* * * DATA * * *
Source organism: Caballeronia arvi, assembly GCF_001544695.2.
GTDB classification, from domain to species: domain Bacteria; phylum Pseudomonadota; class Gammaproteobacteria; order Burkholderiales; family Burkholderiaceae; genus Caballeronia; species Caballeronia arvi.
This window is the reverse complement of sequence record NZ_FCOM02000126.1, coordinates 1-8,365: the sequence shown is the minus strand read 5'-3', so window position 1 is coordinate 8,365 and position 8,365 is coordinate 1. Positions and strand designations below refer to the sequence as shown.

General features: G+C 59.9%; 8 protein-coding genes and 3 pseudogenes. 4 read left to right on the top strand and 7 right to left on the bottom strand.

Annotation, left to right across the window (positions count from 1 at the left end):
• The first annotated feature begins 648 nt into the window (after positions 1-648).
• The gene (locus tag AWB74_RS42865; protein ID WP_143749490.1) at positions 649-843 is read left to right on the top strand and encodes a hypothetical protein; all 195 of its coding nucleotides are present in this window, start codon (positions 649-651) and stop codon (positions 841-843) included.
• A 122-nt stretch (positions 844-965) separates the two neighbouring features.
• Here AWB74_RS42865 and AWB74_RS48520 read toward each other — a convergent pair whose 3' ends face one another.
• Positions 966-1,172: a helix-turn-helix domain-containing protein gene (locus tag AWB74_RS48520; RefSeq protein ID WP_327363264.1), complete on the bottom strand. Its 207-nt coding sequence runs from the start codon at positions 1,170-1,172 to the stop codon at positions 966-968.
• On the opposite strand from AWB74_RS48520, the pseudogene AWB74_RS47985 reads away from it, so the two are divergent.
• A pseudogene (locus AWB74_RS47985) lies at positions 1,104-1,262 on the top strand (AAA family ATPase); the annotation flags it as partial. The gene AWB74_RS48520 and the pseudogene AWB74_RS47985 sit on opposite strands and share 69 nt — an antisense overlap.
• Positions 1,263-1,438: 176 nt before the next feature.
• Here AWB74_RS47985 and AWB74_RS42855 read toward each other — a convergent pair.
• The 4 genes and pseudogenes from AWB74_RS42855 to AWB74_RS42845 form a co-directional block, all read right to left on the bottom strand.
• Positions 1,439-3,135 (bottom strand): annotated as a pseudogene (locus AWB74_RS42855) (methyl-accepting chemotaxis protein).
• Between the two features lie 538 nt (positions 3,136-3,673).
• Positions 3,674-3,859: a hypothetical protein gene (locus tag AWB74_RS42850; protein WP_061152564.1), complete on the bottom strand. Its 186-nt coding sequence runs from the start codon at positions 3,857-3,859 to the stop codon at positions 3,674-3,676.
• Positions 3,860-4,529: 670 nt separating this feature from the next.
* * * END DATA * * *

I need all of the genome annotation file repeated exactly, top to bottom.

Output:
Source organism: Caballeronia arvi, assembly GCF_001544695.2.
GTDB classification, from domain to species: domain Bacteria; phylum Pseudomonadota; class Gammaproteobacteria; order Burkholderiales; family Burkholderiaceae; genus Caballeronia; species Caballeronia arvi.
This window is the reverse complement of sequence record NZ_FCOM02000126.1, coordinates 1-8,365: the sequence shown is the minus strand read 5'-3', so window position 1 is coordinate 8,365 and position 8,365 is coordinate 1. Positions and strand designations below refer to the sequence as shown.

General features: G+C 59.9%; 8 protein-coding genes and 3 pseudogenes. 4 read left to right on the top strand and 7 right to left on the bottom strand.

Annotation, left to right across the window (positions count from 1 at the left end):
• The first annotated feature begins 648 nt into the window (after positions 1-648).
• The gene (locus tag AWB74_RS42865; protein ID WP_143749490.1) at positions 649-843 is read left to right on the top strand and encodes a hypothetical protein; all 195 of its coding nucleotides are present in this window, start codon (positions 649-651) and stop codon (positions 841-843) included.
• A 122-nt stretch (positions 844-965) separates the two neighbouring features.
• Here AWB74_RS42865 and AWB74_RS48520 read toward each other — a convergent pair whose 3' ends face one another.
• Positions 966-1,172: a helix-turn-helix domain-containing protein gene (locus tag AWB74_RS48520; RefSeq protein ID WP_327363264.1), complete on the bottom strand. Its 207-nt coding sequence runs from the start codon at positions 1,170-1,172 to the stop codon at positions 966-968.
• On the opposite strand from AWB74_RS48520, the pseudogene AWB74_RS47985 reads away from it, so the two are divergent.
• A pseudogene (locus AWB74_RS47985) lies at positions 1,104-1,262 on the top strand (AAA family ATPase); the annotation flags it as partial. The gene AWB74_RS48520 and the pseudogene AWB74_RS47985 sit on opposite strands and share 69 nt — an antisense overlap.
• Positions 1,263-1,438: 176 nt before the next feature.
• Here AWB74_RS47985 and AWB74_RS42855 read toward each other — a convergent pair.
• The 4 genes and pseudogenes from AWB74_RS42855 to AWB74_RS42845 form a co-directional block, all read right to left on the bottom strand.
• Positions 1,439-3,135 (bottom strand): annotated as a pseudogene (locus AWB74_RS42855) (methyl-accepting chemotaxis protein).
• Between the two features lie 538 nt (positions 3,136-3,673).
• Positions 3,674-3,859: a hypothetical protein gene (locus tag AWB74_RS42850; protein WP_061152564.1), complete on the bottom strand. Its 186-nt coding sequence runs from the start codon at positions 3,857-3,859 to the stop codon at positions 3,674-3,676.
• Positions 3,860-4,529: 670 nt separating this feature from the next.